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Gain Control of Your Desktop with WindowMover

WindowMover demonstrates techniques that let you take ultimate control of your desktop. While it focuses on managing window positions for dual monitor systems, you can easily borrow from or extend it for general-purpose UI automation.




Building the Right Environment to Support AI, Machine Learning and Deep Learning

indowMover is a little project originally created for a study that involved tracking the gaze of subjects when presented with various images. The study used a special eye-tracker device that comes with control software. The device itself is excellent, but the control software leaves a lot to be desired. In addition to serious memory management issues, it requires images to be presented on the primary display, while the control software runs on a secondary display. This is a problem, because test subjects should not be distracted by other windows popping up during an experiment, or even have to see the taskbar in the background. WindowMover solves the problem by ensuring that only the image presentation runs on the primary display; it moves all other windows to the secondary display automatically. WindowMover works on Windows only, but you could apply the concept and the techniques to other graphical operating systems.

How WindowMover Works
WindowMover works by constantly monitoring all the visible top-level windows. It keeps a list of target windows that should remain on the primary display. When a window shows up on the primary display WindowMover checks if it's on the target list; if not, WindowMover moves the window to the secondary display. That sounds simple enough. I originally estimated it would take me a few hours. It turned out to be more complicated than that. Maximized windows require special treatment, and different screen dimensions for the primary and secondary displays require special adjustment. WindowMover handles such problems automatically.

Figure 1 shows two desktops. The right (primary) desktop is initially empty, but WindowMover has been configured to move FireFox from the secondary to the primary display, as shown in Figure 2.

Figure 1. Before Move: In this screenshot, the primary display on the right is empty, but WindowMover has been configured to move FireFox windows to the primary display.
Figure 2. After Move: Here, WindowMover has detected the FireFox window and moved it to the primary desktop. Typically, this essentially happens instantaneously.

WindowMover's Design
WindowMover is a multi-threaded Python program that uses the win32extensions package for Python to access the Win32 APIs. It can run for a certain number of seconds or indefinitely. For development and testing purposes it is convenient to run it for a limited number of seconds. When you are sure it is working you may run it with no time limit. A single file, WindowMover.py, contains the entire program. The program exposes one class called MonitorThread, which runs in its own thread and does the heavy lifting of checking all the top-level windows and moving them as necessary. MonitorThread uses two utility functions, called _getTopLevelWindows() and _enumWindowsCallback(), which respectively retrieve the list of top-level windows and call a function for each retrieved window in the list.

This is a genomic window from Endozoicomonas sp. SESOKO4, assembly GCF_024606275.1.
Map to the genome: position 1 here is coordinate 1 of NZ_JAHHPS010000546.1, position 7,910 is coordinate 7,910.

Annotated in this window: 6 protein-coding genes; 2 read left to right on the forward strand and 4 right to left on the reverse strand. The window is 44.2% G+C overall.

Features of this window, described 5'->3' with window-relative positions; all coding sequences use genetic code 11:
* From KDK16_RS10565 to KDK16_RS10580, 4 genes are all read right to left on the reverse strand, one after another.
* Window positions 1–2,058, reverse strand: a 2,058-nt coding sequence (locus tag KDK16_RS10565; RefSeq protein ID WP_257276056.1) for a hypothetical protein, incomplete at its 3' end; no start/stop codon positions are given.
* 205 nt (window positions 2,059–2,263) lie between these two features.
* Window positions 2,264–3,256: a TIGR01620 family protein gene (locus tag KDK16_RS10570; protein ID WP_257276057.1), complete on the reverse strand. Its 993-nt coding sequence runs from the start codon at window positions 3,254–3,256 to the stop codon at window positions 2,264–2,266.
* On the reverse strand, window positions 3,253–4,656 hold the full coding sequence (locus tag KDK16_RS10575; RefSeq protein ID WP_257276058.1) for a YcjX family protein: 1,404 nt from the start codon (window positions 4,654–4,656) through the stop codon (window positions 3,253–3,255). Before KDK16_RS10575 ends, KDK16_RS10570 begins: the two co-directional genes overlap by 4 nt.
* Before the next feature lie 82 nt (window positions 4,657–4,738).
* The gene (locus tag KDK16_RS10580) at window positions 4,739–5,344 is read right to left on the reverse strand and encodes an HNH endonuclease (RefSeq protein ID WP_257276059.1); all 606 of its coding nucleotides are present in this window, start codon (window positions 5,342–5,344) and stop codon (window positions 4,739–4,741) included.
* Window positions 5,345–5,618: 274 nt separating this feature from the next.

Enumerating Top-Level Windows
The Windows API allows enumerating top-level windows via a callback API. You call the EnumWindows() function and provide a callback function, which Windows will call for each window, passing the window handle as a parameter. In general, callback interfaces are efficient but not terribly convenient to work with. It is usually more convenient to work with a list of all the objects that you want to process. In this case, the list is not too big to fit into memory, and you don't need to process the Windows as soon as possible, so the list approach works fine. The _getTopLevelWindows function retrieves the list:

def _getTopLevelWindows(): """Get all top-level Windows (visible and invisible)""" windows = [] win32gui.EnumWindows(_enumWindowsCallback, windows) return windows

The name of the module from the win32extensions package that deals with Windows and other user interface objects is win32gui. The EnumWindows() function takes the callback function (_enumWindowsCallback in this case) and a context object as parameters. Here, the context object is an (initially) empty list that the callback will populate. In the scope of one call to _getTopLevelWindows() the _enumWindowsCallback function will be invoked multiple times (once for each window in the list):

def _enumWindowsCallback(hwnd, windows): className = win32gui.GetClassName(hwnd) text = win32gui.GetWindowText(hwnd) windows.append((hwnd, className, text))

The callback function is invoked with the hwnd (window handle) that uniquely identifies every top-level window. The hwnd provides the function with additional information about each window (its class name and title), which it stores in the list passed in as the context object (the second parameter in the preceding code).

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